I am doing this project because rather than just complaining about how I think things should go, I am going to personally do something about it. It will work or it won't work, but at least I will know that I gave it a shot.
But I think the subtext here isn't so much that Twitter is hammering people with ads, so much as that their need to show users ads is causing them to constrict the marketplace for Twitter applications --- anything that might get in the way of an ad-supported strategy is, in this understanding of Twitter, in jeopardy.
With pay-for services, there's a much smaller number of people who are going to (or be able to) pay, and when you start looking at those numbers, it's never the fabled 'hockey stick to heaven' that people dream of.
What if twitter just sold access to their stream, and a few million orgs (companies, individuals) were paying, oh, say, $20/month. And let's say... 2 million - why, that's only $480/million per year maximum! Gosh - who would ever want to invest in that? Instead, by going with 'ads', there's always the promise of some big change that could explode the revenue down the line.
I, as a consumer, don't want a service that I rely on to be heavily VC-funded in this day and age, because it means they will have unrealistic expectations to grow revenue phenomenally, which means they might screw the service with ads, or choke the data that the service collects; which means it is likely that the starting point of any new Web 2.0 product is awesome but it only gets worse after that, with ad and feature-creep.
We keep hearing that the cost of computing is coming down and yet the cost of a service (in terms of privacy lost, irritating ads shown, or restrictive API terms) seems to be going up and up.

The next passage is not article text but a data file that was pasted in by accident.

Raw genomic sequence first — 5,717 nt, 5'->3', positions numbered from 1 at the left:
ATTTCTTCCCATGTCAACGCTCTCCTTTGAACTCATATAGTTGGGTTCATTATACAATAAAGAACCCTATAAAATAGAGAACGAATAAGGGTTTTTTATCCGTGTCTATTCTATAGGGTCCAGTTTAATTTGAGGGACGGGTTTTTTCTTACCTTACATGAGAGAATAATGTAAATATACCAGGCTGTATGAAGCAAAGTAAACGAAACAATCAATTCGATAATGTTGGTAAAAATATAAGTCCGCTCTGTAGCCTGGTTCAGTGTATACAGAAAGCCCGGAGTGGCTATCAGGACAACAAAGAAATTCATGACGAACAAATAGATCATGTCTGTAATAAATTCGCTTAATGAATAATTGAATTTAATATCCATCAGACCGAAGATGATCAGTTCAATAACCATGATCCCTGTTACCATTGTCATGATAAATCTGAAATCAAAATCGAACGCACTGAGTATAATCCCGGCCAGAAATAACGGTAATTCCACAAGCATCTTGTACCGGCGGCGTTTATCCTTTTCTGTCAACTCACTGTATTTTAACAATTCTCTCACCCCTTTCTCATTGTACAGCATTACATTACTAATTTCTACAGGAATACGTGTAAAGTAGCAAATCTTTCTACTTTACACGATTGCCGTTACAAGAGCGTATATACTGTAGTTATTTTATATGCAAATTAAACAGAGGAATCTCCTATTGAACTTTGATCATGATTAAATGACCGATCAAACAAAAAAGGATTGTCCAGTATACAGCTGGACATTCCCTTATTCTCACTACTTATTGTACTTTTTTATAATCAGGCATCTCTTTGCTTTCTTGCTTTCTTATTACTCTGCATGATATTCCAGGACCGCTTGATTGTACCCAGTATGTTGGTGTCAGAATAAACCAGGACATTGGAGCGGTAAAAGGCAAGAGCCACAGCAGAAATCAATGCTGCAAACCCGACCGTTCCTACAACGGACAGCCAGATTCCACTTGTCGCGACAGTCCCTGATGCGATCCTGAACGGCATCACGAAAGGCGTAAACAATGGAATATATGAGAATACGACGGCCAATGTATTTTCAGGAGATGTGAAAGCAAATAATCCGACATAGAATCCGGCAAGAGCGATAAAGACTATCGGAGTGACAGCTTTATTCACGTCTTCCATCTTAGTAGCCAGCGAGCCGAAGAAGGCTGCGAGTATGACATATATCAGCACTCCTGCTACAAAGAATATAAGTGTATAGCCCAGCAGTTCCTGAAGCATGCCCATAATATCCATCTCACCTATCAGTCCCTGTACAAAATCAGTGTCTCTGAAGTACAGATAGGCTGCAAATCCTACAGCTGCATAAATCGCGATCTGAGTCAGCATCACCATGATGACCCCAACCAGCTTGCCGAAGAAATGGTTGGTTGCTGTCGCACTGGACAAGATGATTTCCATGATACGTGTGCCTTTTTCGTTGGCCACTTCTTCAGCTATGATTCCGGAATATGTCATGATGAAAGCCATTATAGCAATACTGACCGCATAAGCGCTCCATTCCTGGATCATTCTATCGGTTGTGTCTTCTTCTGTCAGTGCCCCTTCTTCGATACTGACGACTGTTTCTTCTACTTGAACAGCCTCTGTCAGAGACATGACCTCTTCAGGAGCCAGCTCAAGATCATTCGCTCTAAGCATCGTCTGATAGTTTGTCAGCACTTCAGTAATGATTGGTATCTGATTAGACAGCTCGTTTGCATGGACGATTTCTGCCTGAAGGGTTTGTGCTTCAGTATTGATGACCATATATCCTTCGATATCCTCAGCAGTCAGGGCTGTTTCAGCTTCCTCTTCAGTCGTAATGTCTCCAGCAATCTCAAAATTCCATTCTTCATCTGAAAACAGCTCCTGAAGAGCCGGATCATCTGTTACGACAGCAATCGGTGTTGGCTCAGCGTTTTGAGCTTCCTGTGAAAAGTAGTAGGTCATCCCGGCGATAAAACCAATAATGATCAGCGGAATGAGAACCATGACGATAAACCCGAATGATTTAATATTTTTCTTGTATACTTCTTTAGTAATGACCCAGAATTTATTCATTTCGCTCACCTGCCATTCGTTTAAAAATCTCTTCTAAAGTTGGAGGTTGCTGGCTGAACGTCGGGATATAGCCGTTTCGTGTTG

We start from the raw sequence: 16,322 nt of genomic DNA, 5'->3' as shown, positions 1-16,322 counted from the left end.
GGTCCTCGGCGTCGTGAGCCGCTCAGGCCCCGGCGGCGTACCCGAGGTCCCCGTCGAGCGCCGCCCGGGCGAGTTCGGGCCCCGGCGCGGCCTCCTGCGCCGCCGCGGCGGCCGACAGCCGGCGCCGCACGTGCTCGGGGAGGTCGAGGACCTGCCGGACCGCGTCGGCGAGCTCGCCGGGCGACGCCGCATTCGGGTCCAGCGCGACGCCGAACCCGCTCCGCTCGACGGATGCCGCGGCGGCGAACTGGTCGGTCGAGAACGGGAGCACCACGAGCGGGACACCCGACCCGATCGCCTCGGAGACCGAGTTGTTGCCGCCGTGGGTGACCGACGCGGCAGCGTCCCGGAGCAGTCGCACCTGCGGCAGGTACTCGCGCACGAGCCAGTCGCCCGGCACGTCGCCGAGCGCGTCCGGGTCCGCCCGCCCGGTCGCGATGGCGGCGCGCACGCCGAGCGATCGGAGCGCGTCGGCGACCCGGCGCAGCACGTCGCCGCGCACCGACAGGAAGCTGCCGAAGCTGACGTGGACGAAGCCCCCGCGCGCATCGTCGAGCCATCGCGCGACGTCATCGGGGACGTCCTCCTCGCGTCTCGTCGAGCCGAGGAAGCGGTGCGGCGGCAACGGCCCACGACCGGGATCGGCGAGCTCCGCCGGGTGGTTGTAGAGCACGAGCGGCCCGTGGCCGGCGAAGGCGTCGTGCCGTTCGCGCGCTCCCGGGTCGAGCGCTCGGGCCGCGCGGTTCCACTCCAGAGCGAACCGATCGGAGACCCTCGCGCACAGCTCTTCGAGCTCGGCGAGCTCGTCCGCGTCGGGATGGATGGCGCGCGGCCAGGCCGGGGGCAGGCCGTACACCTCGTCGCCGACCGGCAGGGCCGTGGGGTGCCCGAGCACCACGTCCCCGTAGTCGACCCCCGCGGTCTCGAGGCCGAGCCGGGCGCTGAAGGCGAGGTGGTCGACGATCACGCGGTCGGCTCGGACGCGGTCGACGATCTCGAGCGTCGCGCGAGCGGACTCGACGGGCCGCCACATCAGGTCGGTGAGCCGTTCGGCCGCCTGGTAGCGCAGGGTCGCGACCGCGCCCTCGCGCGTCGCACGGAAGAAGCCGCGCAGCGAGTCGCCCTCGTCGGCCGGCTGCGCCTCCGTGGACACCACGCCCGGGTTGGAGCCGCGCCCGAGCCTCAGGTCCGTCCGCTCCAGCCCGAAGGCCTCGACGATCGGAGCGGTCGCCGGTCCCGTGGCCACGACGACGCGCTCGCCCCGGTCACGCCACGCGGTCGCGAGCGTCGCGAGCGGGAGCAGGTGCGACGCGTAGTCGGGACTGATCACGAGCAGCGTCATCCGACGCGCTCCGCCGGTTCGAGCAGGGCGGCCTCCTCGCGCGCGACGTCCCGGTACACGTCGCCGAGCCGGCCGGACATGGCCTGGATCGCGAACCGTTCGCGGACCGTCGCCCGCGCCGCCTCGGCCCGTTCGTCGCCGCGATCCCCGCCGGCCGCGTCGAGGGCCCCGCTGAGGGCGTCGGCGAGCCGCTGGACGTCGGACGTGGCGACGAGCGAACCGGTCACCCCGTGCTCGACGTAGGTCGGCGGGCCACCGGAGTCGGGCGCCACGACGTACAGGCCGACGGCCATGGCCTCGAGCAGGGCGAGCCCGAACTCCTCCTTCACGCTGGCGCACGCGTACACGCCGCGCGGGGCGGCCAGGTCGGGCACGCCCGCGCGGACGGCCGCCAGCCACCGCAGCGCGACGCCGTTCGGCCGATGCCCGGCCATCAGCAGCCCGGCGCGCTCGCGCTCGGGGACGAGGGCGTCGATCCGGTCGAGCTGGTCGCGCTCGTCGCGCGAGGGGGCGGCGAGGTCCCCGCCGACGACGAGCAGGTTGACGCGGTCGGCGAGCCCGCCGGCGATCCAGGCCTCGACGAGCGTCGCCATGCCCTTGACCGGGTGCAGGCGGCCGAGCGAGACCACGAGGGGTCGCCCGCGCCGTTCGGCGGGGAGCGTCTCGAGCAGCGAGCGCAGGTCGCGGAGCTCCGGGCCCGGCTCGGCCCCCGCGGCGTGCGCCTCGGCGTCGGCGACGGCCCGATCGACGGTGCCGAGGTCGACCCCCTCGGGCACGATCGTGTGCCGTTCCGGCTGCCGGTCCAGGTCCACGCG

If GitHub is being used as the example in this line of argument, then why not follow their lead and build something people need and raise money later? Wouldn't you then be even more likely to convince hackers — the primary community you're trying to serve?
But, from what I understood, with the current crowdfunding scheme you're basically pre-ordering membership.
NB: I'm not really sold on the product idea myself, just trying to understand the objections to the business model.
To me, the proposed project touches on a much bigger issue of how Twitter is a part of the internet infrastructure. Real time messaging has become really important, and there's some anxiety around how that infrastructure can be a part of the web in some trusted way.
Simply making Twitter community supported doesn't appear to me to be the best decision. We've learned about some great potential from Twitter, and I'm much more excited about something fully decentralized than I am interested in a community supported Twitter clone.
Grandiose vision, but going to war with Twitter today is as foolish as trying to take on Facebook.
You're not going to attract a mainstream audience and gain serious critical mass just because you're an open platform and developer-friendly. In the case of SourceForge/GitHub, it was different because the demographic is entirely developers. Not so with social networks or media companies of any kind, the audience is mainstream, that means college students, celebrities, high school girls, etc.
"Every battle is won before it is ever fought" (Sun Tzu) -- learn from Diaspora's failure, don't repeat it.
Evan Prodromou has been trying to crack that nut for many years now...
What is a real time feed and service or a social platform in general? Is this basically Facebook sans the UI for a monthly fee?